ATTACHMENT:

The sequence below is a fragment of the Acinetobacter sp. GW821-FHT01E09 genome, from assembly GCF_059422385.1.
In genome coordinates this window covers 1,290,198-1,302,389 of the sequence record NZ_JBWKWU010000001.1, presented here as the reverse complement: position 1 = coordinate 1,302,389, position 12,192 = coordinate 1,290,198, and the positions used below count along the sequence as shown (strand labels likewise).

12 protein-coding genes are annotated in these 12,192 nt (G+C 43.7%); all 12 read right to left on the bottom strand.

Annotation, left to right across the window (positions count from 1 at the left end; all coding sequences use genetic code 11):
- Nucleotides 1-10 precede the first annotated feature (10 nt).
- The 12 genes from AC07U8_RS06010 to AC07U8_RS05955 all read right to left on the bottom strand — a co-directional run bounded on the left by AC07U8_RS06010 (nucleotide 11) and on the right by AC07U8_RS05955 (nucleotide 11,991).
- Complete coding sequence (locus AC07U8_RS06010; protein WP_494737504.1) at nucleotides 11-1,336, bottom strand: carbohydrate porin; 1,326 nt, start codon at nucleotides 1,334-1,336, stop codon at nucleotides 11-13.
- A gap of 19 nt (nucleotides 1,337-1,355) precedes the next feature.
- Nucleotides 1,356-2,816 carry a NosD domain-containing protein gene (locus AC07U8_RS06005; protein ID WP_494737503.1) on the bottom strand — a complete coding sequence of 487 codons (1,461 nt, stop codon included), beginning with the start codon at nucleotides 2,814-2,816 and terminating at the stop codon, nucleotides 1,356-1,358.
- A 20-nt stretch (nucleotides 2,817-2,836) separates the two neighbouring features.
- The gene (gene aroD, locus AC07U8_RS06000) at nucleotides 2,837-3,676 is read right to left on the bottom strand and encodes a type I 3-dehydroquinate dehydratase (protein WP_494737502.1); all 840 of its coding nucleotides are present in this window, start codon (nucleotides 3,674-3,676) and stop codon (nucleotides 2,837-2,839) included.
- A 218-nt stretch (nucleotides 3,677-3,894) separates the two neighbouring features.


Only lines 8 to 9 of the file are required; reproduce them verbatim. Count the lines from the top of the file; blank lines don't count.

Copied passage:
- A gap of 19 nt (nucleotides 1,337-1,355) precedes the next feature.
- Nucleotides 1,356-2,816 carry a NosD domain-containing protein gene (locus AC07U8_RS06005; protein ID WP_494737503.1) on the bottom strand — a complete coding sequence of 487 codons (1,461 nt, stop codon included), beginning with the start codon at nucleotides 2,814-2,816 and terminating at the stop codon, nucleotides 1,356-1,358.